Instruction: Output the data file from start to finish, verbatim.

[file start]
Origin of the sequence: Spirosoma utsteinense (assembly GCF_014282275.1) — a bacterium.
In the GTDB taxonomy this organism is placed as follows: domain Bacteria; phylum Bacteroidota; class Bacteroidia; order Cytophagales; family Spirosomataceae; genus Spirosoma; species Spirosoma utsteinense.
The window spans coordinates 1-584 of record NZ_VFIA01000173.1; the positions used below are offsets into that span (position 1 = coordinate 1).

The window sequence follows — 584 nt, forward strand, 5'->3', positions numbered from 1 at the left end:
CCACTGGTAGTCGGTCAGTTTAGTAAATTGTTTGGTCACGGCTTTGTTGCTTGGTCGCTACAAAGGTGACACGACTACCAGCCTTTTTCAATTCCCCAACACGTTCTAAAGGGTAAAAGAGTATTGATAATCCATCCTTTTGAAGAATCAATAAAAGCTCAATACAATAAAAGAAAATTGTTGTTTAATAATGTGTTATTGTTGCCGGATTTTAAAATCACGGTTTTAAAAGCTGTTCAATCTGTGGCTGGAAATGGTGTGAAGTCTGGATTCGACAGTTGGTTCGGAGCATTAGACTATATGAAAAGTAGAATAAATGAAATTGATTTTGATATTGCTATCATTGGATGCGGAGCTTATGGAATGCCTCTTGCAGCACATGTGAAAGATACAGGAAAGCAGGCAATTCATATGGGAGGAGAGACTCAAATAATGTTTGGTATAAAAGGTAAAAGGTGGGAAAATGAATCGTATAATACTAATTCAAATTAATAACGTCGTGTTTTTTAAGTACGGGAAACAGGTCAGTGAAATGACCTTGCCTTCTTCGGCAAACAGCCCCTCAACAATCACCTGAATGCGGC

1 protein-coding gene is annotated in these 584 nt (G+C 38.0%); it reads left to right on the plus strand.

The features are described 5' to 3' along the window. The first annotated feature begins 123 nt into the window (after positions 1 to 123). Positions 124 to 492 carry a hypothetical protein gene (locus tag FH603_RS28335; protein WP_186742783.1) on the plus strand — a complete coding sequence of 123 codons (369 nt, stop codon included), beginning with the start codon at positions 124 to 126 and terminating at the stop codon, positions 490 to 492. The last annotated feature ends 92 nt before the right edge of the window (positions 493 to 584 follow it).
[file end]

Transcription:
Origin of the sequence: Spirosoma utsteinense (assembly GCF_014282275.1) — a bacterium.
In the GTDB taxonomy this organism is placed as follows: domain Bacteria; phylum Bacteroidota; class Bacteroidia; order Cytophagales; family Spirosomataceae; genus Spirosoma; species Spirosoma utsteinense.
The window spans coordinates 1-584 of record NZ_VFIA01000173.1; the positions used below are offsets into that span (position 1 = coordinate 1).

The window sequence follows — 584 nt, forward strand, 5'->3', positions numbered from 1 at the left end:
CCACTGGTAGTCGGTCAGTTTAGTAAATTGTTTGGTCACGGCTTTGTTGCTTGGTCGCTACAAAGGTGACACGACTACCAGCCTTTTTCAATTCCCCAACACGTTCTAAAGGGTAAAAGAGTATTGATAATCCATCCTTTTGAAGAATCAATAAAAGCTCAATACAATAAAAGAAAATTGTTGTTTAATAATGTGTTATTGTTGCCGGATTTTAAAATCACGGTTTTAAAAGCTGTTCAATCTGTGGCTGGAAATGGTGTGAAGTCTGGATTCGACAGTTGGTTCGGAGCATTAGACTATATGAAAAGTAGAATAAATGAAATTGATTTTGATATTGCTATCATTGGATGCGGAGCTTATGGAATGCCTCTTGCAGCACATGTGAAAGATACAGGAAAGCAGGCAATTCATATGGGAGGAGAGACTCAAATAATGTTTGGTATAAAAGGTAAAAGGTGGGAAAATGAATCGTATAATACTAATTCAAATTAATAACGTCGTGTTTTTTAAGTACGGGAAACAGGTCAGTGAAATGACCTTGCCTTCTTCGGCAAACAGCCCCTCAACAATCACCTGAATGCGGC

1 protein-coding gene is annotated in these 584 nt (G+C 38.0%); it reads left to right on the plus strand.

The features are described 5' to 3' along the window. The first annotated feature begins 123 nt into the window (after positions 1 to 123). Positions 124 to 492 carry a hypothetical protein gene (locus tag FH603_RS28335; protein WP_186742783.1) on the plus strand — a complete coding sequence of 123 codons (369 nt, stop codon included), beginning with the start codon at positions 124 to 126 and terminating at the stop codon, positions 490 to 492. The last annotated feature ends 92 nt before the right edge of the window (positions 493 to 584 follow it).